Skip to main content
Humanities LibreTexts

9.4: Spanish Baroque (1580s– early 1700)

  • Page ID
  • \( \newcommand{\vecs}[1]{\overset { \scriptstyle \rightharpoonup} {\mathbf{#1}} } \)

    \( \newcommand{\vecd}[1]{\overset{-\!-\!\rightharpoonup}{\vphantom{a}\smash {#1}}} \)

    \( \newcommand{\id}{\mathrm{id}}\) \( \newcommand{\Span}{\mathrm{span}}\)

    ( \newcommand{\kernel}{\mathrm{null}\,}\) \( \newcommand{\range}{\mathrm{range}\,}\)

    \( \newcommand{\RealPart}{\mathrm{Re}}\) \( \newcommand{\ImaginaryPart}{\mathrm{Im}}\)

    \( \newcommand{\Argument}{\mathrm{Arg}}\) \( \newcommand{\norm}[1]{\| #1 \|}\)

    \( \newcommand{\inner}[2]{\langle #1, #2 \rangle}\)

    \( \newcommand{\Span}{\mathrm{span}}\)

    \( \newcommand{\id}{\mathrm{id}}\)

    \( \newcommand{\Span}{\mathrm{span}}\)

    \( \newcommand{\kernel}{\mathrm{null}\,}\)

    \( \newcommand{\range}{\mathrm{range}\,}\)

    \( \newcommand{\RealPart}{\mathrm{Re}}\)

    \( \newcommand{\ImaginaryPart}{\mathrm{Im}}\)

    \( \newcommand{\Argument}{\mathrm{Arg}}\)

    \( \newcommand{\norm}[1]{\| #1 \|}\)

    \( \newcommand{\inner}[2]{\langle #1, #2 \rangle}\)

    \( \newcommand{\Span}{\mathrm{span}}\) \( \newcommand{\AA}{\unicode[.8,0]{x212B}}\)

    \( \newcommand{\vectorA}[1]{\vec{#1}}      % arrow\)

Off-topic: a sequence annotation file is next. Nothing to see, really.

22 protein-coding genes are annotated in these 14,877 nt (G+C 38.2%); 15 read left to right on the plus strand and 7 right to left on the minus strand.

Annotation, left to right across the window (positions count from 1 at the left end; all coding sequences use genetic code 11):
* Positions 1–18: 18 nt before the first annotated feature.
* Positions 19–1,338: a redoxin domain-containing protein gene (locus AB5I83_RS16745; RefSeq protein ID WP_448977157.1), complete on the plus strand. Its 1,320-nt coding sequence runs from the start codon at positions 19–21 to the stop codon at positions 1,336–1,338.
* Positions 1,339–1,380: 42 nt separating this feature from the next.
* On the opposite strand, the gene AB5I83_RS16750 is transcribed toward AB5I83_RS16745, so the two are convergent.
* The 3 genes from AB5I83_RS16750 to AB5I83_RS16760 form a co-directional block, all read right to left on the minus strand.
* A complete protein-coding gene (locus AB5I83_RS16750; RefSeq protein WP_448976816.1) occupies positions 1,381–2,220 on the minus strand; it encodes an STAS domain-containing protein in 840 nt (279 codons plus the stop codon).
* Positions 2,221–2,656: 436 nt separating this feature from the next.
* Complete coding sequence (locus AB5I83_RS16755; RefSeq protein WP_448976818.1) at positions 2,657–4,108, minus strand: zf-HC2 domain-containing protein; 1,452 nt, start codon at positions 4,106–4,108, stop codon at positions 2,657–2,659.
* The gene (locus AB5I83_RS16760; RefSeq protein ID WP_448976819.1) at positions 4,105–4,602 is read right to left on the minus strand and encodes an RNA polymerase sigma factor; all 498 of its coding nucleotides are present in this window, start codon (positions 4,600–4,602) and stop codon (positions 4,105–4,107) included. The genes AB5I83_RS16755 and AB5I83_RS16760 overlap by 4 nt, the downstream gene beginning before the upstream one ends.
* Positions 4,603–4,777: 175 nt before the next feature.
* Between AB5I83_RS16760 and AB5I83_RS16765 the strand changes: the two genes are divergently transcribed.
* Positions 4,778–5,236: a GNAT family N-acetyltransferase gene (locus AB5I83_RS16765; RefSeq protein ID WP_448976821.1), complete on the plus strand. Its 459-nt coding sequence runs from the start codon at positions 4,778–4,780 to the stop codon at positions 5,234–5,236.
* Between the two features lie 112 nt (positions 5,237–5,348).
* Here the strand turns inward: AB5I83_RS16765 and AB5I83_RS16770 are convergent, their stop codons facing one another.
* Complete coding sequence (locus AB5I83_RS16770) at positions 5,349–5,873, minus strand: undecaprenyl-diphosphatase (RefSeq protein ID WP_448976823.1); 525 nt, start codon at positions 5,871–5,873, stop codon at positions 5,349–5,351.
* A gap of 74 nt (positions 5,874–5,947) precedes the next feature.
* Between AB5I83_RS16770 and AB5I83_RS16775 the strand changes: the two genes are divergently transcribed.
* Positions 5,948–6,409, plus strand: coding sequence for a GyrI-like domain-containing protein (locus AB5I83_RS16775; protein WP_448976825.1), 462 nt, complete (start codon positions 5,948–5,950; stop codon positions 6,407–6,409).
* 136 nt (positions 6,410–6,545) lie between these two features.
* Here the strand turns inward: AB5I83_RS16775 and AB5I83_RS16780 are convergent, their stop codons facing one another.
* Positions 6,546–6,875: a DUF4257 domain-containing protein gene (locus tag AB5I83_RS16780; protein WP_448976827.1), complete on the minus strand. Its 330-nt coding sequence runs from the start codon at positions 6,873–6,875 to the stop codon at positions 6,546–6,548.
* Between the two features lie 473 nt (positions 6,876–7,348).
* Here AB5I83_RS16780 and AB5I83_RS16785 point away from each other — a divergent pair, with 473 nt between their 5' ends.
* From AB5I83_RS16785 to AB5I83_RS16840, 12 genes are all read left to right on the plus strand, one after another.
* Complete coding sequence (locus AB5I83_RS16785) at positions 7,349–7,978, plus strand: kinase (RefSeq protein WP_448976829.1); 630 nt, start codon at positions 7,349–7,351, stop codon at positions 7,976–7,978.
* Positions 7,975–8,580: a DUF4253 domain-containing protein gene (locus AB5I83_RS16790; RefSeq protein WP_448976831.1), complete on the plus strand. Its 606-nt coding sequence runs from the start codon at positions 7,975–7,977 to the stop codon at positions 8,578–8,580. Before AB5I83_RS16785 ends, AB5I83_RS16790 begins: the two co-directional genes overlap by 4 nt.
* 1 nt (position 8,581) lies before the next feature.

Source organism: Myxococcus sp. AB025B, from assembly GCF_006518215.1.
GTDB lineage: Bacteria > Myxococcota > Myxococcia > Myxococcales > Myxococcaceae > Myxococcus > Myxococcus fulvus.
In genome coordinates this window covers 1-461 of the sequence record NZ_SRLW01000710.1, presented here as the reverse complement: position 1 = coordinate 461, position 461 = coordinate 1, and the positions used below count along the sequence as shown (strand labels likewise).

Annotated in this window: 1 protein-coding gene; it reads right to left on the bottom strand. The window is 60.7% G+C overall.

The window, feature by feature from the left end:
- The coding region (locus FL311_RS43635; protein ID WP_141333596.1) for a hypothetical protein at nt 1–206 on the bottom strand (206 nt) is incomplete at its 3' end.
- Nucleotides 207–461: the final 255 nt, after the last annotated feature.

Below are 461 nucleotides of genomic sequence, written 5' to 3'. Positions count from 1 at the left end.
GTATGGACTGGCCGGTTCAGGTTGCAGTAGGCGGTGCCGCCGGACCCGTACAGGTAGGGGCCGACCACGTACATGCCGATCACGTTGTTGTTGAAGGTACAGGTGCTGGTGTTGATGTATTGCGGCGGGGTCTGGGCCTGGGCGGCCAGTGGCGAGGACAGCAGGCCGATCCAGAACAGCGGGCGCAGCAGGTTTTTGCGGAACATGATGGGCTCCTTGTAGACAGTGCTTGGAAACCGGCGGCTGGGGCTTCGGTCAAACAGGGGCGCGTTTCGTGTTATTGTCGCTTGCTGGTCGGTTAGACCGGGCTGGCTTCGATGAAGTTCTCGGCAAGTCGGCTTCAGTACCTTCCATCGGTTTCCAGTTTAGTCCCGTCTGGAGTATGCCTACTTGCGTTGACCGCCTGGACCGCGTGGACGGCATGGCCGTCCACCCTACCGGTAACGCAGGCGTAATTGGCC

\( \newcommand{\vectorAt}[1]{\vec{\text{#1}}}      % arrow\)

    \( \newcommand{\vectorB}[1]{\overset { \scriptstyle \rightharpoonup} {\mathbf{#1}} } \)

    \( \newcommand{\vectorC}[1]{\textbf{#1}} \)

    \( \newcommand{\vectorD}[1]{\overrightarrow{#1}} \)

    \( \newcommand{\vectorDt}[1]{\overrightarrow{\text{#1}}} \)

    \( \newcommand{\vectE}[1]{\overset{-\!-\!\rightharpoonup}{\vphantom{a}\smash{\mathbf {#1}}}} \)

    \( \newcommand{\vecs}[1]{\overset { \scriptstyle \rightharpoonup} {\mathbf{#1}} } \)

    \( \newcommand{\vecd}[1]{\overset{-\!-\!\rightharpoonup}{\vphantom{a}\smash {#1}}} \)

    Spanish Baroque ushered in visual realism similar to the rest of Europe with fluid brushstrokes and no visible outlines, often somber or gloomy. Spain had fought and lost wars with the Netherlands and England, draining their finances. The Inquisition by the Catholic church influenced artists and religious style. The Spanish artists were masters of simplicity and painted in earthy colors, refusing to paint in the ostentatious style of the Italian Baroque using the allegorical flowing symbols of the Catholic religion. Diego Velázquez (1599-1660) was the most significant Spanish Baroque painter. Velázquez was a remarkable artist at an early age, creating technical masterpieces as a teenager. He was considered a master painter by the age of 18 and worked as a painter in the king's court of Spain for over 30 years.